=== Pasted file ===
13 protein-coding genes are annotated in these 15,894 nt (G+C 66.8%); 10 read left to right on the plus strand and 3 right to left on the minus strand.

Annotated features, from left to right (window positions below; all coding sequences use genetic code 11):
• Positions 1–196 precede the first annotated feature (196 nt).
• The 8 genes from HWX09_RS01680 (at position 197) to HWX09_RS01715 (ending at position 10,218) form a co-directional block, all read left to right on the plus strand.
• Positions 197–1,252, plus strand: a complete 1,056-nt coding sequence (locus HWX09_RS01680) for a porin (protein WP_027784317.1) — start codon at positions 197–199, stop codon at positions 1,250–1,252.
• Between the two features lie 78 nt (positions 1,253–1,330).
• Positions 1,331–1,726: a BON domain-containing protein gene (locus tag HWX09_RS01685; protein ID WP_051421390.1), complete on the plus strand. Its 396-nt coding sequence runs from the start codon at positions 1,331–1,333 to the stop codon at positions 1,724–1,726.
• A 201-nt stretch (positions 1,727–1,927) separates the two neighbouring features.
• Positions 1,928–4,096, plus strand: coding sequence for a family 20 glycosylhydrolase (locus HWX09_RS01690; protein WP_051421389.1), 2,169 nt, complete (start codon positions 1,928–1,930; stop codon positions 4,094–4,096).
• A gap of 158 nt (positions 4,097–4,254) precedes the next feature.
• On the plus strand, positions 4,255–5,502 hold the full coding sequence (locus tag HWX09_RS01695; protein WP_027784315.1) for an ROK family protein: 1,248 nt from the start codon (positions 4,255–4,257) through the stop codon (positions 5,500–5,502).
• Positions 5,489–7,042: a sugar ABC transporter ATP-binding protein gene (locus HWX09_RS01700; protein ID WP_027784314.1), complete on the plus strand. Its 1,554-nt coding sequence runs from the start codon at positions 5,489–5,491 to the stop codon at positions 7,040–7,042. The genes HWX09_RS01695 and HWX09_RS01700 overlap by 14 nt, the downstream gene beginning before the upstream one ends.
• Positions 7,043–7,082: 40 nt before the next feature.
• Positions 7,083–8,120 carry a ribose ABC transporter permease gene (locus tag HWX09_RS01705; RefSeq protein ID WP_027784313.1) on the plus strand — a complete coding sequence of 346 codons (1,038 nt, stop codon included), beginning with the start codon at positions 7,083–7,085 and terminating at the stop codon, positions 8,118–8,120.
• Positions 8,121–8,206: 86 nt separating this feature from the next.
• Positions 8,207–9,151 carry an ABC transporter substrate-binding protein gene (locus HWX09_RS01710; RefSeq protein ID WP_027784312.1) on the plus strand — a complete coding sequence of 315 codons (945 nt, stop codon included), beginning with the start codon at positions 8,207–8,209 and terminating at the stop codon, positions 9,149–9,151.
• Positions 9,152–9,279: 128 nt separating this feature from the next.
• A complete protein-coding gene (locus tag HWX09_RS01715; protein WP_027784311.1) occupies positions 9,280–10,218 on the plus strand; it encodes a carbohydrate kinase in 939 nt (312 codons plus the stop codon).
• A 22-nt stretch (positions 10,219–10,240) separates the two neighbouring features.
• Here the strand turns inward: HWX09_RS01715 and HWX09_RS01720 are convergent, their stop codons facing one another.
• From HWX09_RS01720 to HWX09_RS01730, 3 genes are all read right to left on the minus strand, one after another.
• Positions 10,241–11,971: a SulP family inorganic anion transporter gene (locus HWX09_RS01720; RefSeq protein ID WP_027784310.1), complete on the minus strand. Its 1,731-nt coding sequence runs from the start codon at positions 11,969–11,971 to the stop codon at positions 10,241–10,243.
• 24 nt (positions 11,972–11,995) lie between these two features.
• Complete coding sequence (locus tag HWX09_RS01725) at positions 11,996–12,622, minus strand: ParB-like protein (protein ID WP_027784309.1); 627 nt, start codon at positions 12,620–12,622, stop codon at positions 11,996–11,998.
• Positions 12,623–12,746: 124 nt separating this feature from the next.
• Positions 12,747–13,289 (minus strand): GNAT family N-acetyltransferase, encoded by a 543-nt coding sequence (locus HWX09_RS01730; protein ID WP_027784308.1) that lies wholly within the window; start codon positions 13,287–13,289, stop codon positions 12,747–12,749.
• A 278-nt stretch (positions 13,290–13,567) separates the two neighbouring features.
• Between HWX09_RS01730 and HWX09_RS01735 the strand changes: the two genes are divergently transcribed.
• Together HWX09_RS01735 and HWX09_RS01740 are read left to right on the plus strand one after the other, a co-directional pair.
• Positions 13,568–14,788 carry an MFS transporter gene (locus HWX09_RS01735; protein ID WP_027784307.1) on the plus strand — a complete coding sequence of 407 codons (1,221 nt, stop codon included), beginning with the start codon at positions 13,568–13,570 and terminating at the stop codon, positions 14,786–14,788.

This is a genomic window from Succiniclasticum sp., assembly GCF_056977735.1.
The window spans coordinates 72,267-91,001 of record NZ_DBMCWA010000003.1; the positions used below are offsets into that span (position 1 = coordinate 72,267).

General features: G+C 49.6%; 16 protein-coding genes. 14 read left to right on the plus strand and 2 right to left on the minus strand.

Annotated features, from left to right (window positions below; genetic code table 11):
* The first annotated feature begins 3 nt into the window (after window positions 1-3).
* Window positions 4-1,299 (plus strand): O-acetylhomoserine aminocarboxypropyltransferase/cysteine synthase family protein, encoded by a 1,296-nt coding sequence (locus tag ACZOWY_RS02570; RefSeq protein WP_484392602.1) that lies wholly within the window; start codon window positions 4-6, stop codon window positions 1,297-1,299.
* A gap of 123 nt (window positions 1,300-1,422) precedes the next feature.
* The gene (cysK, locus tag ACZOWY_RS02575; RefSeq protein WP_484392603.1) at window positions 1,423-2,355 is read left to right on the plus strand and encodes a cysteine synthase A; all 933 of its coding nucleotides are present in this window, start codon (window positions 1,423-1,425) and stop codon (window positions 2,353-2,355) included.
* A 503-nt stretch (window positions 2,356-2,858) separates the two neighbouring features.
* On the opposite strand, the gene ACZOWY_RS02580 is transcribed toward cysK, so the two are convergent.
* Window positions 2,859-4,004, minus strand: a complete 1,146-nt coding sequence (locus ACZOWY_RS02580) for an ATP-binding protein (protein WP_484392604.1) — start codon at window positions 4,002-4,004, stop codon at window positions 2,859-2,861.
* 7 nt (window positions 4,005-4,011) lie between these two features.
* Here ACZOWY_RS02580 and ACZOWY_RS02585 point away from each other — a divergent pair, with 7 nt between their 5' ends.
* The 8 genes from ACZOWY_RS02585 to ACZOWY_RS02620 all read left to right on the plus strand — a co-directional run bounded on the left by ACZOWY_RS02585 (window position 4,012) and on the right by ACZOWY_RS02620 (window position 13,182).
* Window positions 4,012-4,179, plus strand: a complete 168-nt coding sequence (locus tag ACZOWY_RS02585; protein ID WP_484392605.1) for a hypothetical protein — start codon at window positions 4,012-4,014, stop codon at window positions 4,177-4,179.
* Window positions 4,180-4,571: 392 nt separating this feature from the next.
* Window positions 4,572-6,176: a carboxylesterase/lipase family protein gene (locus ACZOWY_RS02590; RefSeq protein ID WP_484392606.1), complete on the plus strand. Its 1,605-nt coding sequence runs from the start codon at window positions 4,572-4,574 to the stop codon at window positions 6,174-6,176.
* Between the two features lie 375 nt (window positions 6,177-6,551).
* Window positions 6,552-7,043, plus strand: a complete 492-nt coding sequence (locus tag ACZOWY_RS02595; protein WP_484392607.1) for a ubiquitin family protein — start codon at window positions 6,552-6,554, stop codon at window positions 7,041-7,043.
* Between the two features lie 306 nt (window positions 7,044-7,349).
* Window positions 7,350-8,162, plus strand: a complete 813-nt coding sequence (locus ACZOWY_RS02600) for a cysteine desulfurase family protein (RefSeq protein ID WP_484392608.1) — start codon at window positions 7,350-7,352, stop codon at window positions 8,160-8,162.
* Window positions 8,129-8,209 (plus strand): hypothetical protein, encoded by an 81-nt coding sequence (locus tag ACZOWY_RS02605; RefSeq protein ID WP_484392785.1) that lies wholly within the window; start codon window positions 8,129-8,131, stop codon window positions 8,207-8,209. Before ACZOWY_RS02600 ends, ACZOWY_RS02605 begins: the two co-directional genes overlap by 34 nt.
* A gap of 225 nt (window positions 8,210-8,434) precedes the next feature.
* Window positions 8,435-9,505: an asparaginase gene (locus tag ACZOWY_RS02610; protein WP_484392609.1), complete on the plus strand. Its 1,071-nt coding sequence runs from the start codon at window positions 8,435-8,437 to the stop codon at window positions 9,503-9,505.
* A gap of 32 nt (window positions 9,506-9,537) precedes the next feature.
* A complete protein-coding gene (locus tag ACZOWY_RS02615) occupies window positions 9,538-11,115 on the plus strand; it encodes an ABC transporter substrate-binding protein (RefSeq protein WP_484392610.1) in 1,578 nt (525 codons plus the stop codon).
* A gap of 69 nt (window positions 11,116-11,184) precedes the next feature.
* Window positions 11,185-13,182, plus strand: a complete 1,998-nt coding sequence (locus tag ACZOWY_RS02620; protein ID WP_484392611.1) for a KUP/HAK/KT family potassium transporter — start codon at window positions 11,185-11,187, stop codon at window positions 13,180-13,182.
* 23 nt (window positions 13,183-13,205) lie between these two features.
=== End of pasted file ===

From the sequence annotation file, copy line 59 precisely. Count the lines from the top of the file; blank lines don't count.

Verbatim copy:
* 23 nt (window positions 13,183-13,205) lie between these two features.